Now, in this mysterious process of the ascent of the soul, in this difficult task of the practice of yoga, in this act of self-restraint which we are called upon to do every day, if we are dispassionate enough, we will realise that we have many a difficulty to face in this attempt. We will be pulled in ten different directions when we try any kind of self-restraint. The Srimad Bhagavata says it is as if a person has many consorts who try to catch him from different directions. If we are pulled from every side, from which direction are we to restrain ourselves?

The world pulls us because the world is in every cell of our body. Every part of our personality seems to belong to creation. This concept is elaborated in the great teaching that every part of our personality has a presiding deity. There is an adhidaivata ruling over every part of our body, every limb, every sense organ, even the mind, intellect and so on, so that everything in us seems to belong to somebody else. Therefore, there is every reason why we should be pulled from different directions by the forces of the cosmos.

Our personality is a composite structure, not an indivisible something. It is made up of parts. We are composite in the sense that we are made up of parts—not merely in the physical system, but also in our psychological body. Our physical and psychological bodies are made up of parts. It is this fact that is conveyed to us by the instruction that there are adhidaivas ruling over our personalities, and the body is made up of the five elements, and the subtle body is again made up of the tanmatras, and so on. What are we, then, independent of what belongs to the cosmos?

We seem to be nothing independently. From this point of view, it would be difficult for a person to stand alone, in the strictest sense of the term. Therefore, to restrain oneself, in the literal sense, is impossible. But there is a spirit behind this letter, which we should not miss. There is always a great difference between the spirit and the letter. While the letter of the argument seems to make out that we have to extricate ourselves individually from the clutches of each and every force which constitutes the cosmos outside, the spirit of the teaching is something different.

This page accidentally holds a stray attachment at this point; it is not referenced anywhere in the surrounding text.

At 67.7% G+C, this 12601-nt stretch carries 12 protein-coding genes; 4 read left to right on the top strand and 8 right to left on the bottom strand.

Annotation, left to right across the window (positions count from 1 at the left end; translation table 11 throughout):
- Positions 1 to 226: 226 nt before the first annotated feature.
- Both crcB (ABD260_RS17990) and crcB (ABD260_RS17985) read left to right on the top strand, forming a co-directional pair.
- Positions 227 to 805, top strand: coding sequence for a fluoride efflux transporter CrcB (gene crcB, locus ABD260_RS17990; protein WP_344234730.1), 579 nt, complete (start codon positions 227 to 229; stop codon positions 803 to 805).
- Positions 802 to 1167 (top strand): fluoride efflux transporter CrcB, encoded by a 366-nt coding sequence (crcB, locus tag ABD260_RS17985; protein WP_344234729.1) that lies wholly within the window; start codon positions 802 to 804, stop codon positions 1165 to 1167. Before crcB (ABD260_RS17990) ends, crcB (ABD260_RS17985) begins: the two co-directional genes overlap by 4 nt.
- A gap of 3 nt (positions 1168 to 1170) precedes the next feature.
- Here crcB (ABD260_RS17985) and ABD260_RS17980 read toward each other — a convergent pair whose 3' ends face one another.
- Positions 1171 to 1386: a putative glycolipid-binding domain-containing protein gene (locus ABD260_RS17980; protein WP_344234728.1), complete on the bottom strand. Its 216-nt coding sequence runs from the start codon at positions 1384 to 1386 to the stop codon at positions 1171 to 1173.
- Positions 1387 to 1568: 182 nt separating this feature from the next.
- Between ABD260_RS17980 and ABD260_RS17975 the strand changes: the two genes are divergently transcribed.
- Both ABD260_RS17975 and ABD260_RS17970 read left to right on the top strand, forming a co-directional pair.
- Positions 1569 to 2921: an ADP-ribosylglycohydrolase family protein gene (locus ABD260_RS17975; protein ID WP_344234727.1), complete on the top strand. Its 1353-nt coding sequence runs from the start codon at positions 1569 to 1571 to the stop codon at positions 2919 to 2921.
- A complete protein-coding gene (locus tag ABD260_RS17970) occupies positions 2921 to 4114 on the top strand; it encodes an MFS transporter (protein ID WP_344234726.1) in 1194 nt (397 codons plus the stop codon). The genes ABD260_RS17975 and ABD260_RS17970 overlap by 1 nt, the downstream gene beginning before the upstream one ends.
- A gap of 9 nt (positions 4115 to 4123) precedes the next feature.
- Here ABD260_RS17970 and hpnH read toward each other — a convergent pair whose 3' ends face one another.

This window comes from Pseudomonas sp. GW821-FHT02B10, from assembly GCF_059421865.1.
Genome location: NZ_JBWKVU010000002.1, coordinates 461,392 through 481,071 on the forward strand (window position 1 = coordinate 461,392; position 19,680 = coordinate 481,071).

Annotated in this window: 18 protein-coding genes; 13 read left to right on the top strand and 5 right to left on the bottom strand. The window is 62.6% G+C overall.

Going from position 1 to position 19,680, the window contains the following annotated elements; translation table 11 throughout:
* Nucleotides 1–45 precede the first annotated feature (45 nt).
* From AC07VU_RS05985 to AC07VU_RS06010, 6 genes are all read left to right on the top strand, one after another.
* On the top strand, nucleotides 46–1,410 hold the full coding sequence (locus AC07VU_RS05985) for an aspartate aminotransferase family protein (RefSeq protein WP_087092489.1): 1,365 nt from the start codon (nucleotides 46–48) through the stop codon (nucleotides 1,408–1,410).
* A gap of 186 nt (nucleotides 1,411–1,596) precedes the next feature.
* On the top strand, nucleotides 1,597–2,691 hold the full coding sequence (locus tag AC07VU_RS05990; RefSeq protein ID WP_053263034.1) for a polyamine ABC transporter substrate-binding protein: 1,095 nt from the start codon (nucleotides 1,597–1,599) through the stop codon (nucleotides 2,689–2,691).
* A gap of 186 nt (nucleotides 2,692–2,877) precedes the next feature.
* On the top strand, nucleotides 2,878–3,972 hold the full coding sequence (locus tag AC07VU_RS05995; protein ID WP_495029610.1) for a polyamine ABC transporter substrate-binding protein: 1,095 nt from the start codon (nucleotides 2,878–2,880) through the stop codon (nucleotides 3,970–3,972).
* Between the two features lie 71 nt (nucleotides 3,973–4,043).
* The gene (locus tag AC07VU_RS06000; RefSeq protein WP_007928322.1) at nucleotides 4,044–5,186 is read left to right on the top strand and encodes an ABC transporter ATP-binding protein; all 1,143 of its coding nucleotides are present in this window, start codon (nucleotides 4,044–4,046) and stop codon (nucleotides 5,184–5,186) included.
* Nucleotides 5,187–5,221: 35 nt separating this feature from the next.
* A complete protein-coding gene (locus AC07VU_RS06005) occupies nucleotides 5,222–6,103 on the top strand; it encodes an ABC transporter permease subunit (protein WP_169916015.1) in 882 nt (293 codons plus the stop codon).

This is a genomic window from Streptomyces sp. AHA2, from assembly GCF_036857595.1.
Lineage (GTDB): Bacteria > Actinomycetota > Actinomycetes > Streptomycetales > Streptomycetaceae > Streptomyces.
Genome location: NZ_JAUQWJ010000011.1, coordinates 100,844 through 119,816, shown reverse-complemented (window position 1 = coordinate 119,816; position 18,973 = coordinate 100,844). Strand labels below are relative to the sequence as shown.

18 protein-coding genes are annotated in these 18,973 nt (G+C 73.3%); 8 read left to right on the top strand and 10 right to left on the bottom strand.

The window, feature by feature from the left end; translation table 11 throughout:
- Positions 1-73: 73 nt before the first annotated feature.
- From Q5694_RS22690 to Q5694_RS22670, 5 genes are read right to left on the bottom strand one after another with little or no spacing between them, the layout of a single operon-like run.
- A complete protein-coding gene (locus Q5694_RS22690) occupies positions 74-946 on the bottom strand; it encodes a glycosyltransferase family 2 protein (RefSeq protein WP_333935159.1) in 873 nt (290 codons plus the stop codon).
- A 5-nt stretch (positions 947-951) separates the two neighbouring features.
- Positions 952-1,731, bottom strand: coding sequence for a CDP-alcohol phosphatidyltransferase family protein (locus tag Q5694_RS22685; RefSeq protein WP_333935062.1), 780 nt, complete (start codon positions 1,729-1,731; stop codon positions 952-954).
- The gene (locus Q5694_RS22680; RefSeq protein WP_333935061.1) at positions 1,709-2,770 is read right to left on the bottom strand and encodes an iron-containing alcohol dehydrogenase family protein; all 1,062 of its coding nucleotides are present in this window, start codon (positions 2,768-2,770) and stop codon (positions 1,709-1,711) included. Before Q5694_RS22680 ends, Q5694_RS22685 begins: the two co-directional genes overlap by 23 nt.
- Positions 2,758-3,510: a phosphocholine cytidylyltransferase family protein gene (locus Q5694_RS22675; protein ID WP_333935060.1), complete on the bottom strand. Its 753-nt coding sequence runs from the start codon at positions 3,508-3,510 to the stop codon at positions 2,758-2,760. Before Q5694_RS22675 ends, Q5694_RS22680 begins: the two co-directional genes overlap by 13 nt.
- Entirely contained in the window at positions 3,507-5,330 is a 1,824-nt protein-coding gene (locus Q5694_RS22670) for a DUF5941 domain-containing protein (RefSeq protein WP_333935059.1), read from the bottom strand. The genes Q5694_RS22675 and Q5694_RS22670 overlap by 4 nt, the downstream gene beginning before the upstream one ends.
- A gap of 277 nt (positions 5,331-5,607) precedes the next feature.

If we merely follow the letter, we would be a failure. We cannot stand independent of the world because everything in us belongs to the world. But the spirit of the teaching is that in the act of self-restraint, what we are called upon to do is not so much an individualistic withdrawal from something which is real outside in the world, but a kind of attunement of ourselves with it. Yoga is attunement, setting oneself in harmony, bringing about a balance. Samatvaṁ yoga ucyate (Gita 2.48): The yoga that we are striving to perform is the striking of a balance in our personality in terms of the forces of the world.